McCulloch v. Maryland – Case Brief Summary

University / Undergraduate
Modified: 19th Nov 2023
Wordcount: 731 words


Law Expert

Disclaimer: This case brief was produced by one of our law study experts as an informational resource for law students and professionals researching case law. Any opinions, findings, conclusions or recommendations expressed in this material are those of the authors and do not necessarily reflect the views of

Cite This

Keywords: express powers, Supremacy Clause, Necessary and Proper clause, United States Supreme Court, implied powers, states' rights, case briefs, Article I, law

Summary of McCulloch v. Maryland, 17 U.S. 316, 4 Wheat. 316, 4 L. Ed. 579 (1819).


Maryland (P) enacted a statute imposing a tax on all banks operating in Maryland not chartered by the state. The statute provided that all such banks were prohibited from issuing bank notes except upon stamped paper issued by the state. The statute set forth the fees to be paid for the paper and established penalties for violations.

The Second Bank of the United States was established pursuant to an 1816 act of Congress. McCulloch (D), the cashier of the Baltimore branch of the Bank of the United States, issued bank notes without complying with the Maryland law. Maryland sued McCulloch for failing to pay the taxes due under the Maryland statute and McCulloch contested the constitutionality of that act. The state court found for Maryland and McCulloch appealed.


  1. Does Congress have the power under the Constitution to incorporate a bank, even though that power is not specifically enumerated within the Constitution?
  2. Does the State of Maryland have the power to tax an institution created by Congress pursuant to its powers under the Constitution?

Holding and Rule (Marshall)

  1. Yes. Congress has power under the Constitution to incorporate a bank pursuant to the Necessary and Proper clause (Article I, section 8).
  2. No. The State of Maryland does not have the power to tax an institution created by Congress pursuant to its powers under the Constitution.

The Government of the Union, though limited in its powers, is supreme within its sphere of action, and its laws, when made in pursuance of the Constitution, form the supreme law of the land. There is nothing in the Constitution which excludes incidental or implied powers. If the end be legitimate, and within the scope of the Constitution, all the means which are appropriate and plainly adapted to that end, and which are not prohibited, may be employed to carry it into effect pursuant to the Necessary and Proper clause.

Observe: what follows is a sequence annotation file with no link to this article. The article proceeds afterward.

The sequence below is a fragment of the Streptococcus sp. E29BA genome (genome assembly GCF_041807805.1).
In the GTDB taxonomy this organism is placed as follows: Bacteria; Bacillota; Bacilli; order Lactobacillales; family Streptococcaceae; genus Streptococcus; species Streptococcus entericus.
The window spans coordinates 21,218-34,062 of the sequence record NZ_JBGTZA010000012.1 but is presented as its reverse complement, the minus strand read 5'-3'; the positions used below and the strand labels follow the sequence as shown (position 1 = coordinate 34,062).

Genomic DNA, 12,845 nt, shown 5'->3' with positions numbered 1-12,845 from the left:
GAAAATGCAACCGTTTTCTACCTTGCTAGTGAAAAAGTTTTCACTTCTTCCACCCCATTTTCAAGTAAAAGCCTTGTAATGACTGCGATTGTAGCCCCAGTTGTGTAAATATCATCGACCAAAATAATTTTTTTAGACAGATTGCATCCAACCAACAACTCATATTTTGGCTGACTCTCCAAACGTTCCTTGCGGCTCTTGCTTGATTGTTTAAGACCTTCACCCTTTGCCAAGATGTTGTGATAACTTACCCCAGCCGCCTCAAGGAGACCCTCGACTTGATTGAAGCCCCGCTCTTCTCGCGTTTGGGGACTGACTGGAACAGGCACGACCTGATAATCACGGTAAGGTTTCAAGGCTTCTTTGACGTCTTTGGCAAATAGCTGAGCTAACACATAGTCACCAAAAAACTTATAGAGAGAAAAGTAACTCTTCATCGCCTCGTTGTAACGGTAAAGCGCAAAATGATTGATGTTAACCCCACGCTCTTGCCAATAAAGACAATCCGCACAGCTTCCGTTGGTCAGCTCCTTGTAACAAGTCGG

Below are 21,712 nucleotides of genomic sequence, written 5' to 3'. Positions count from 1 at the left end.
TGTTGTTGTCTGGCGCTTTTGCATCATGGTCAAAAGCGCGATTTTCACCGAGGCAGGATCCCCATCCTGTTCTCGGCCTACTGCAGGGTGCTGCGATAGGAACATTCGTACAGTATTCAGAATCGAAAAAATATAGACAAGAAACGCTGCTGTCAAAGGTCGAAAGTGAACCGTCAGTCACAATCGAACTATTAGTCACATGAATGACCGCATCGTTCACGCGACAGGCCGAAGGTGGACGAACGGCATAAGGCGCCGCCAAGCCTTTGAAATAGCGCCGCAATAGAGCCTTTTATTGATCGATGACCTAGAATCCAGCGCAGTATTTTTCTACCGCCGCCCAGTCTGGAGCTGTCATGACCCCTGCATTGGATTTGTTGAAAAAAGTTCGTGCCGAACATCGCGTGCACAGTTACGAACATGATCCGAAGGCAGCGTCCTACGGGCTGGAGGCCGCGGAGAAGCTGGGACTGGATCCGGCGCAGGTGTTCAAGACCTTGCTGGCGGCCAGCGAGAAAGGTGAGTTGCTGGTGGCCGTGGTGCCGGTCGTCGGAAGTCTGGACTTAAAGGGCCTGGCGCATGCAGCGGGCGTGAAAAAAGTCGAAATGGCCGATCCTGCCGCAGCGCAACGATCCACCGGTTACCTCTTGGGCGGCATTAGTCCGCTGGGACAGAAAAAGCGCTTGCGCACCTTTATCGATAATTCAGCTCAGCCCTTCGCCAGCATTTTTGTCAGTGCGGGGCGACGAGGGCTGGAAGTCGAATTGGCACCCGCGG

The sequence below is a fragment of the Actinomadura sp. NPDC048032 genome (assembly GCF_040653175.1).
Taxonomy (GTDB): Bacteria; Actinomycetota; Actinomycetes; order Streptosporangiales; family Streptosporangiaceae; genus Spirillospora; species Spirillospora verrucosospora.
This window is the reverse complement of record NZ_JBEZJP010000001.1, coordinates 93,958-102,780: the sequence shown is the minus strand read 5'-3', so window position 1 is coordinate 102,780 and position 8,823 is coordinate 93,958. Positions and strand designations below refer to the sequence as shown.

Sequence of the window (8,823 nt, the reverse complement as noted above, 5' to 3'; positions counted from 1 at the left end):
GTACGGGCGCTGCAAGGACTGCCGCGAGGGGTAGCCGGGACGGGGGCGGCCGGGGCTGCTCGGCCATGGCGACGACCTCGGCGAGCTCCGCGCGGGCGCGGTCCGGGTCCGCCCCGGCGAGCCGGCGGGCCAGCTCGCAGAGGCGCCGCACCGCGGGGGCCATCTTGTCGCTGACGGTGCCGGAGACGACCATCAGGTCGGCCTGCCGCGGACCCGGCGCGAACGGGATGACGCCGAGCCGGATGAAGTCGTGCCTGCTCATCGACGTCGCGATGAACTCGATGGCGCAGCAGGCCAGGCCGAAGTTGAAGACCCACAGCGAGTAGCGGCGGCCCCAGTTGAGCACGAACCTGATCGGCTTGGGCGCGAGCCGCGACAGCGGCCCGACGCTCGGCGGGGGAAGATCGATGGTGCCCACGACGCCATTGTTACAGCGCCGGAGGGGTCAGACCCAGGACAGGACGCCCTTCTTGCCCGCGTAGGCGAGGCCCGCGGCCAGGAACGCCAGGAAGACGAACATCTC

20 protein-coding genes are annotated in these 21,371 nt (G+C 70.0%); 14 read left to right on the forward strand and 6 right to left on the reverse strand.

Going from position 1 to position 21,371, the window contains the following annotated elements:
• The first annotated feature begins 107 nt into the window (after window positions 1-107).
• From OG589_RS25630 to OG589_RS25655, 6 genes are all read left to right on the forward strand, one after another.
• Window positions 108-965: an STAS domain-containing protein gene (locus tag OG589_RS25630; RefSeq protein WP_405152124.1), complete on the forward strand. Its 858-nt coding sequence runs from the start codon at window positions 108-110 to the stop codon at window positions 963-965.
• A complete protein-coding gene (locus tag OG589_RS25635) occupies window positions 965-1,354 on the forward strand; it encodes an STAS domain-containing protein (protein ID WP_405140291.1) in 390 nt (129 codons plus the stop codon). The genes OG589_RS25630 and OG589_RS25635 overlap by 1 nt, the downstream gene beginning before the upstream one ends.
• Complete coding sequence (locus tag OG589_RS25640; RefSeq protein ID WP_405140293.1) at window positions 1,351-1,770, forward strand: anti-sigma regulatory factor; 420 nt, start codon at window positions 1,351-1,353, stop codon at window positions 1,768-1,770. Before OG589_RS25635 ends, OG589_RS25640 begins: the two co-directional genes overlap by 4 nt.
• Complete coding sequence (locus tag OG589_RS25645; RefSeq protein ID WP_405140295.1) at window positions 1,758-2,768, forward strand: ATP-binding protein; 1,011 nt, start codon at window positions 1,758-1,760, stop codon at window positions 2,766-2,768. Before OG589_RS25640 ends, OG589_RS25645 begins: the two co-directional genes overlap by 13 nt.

The power of establishing a corporation is not a distinct sovereign power or end of Government, but only the means of carrying into effect other powers which are sovereign. It may be exercised whenever it becomes an appropriate means of exercising any of the powers granted to the federal government under the U.S. Constitution. If a certain means to carry into effect of any of the powers expressly given by the Constitution to the Government of the Union be an appropriate measure, not prohibited by the Constitution, the degree of its necessity is a question of legislative discretion, not of judicial cognizance.

The Bank of the United States has a right to establish its branches within any state. The States have no power, by taxation or otherwise, to impede or in any manner control any of the constitutional means employed by the U.S. government to execute its powers under the Constitution. This principle does not extend to property taxes on the property of the Bank of the United States, nor to taxes on the proprietary interest which the citizens of that State may hold in this institution, in common with other property of the same description throughout the State.


Reversed; judgment for McCulloch.


This opinion is occasionally cited as Mccullough v. Maryland or alternatively as Maryland v. McCulloch.

See Martin v. Hunter’s Lessee for a case brief of a constitutional law opinion holding that the Supreme Court’s interpretation of the Constitution and laws of the United States trumps that of state courts.

Related posts:

Cite This Work

To export a reference to this article please select a referencing style below:

Get Academic Help Today!

Encrypted with a 256-bit secure payment provider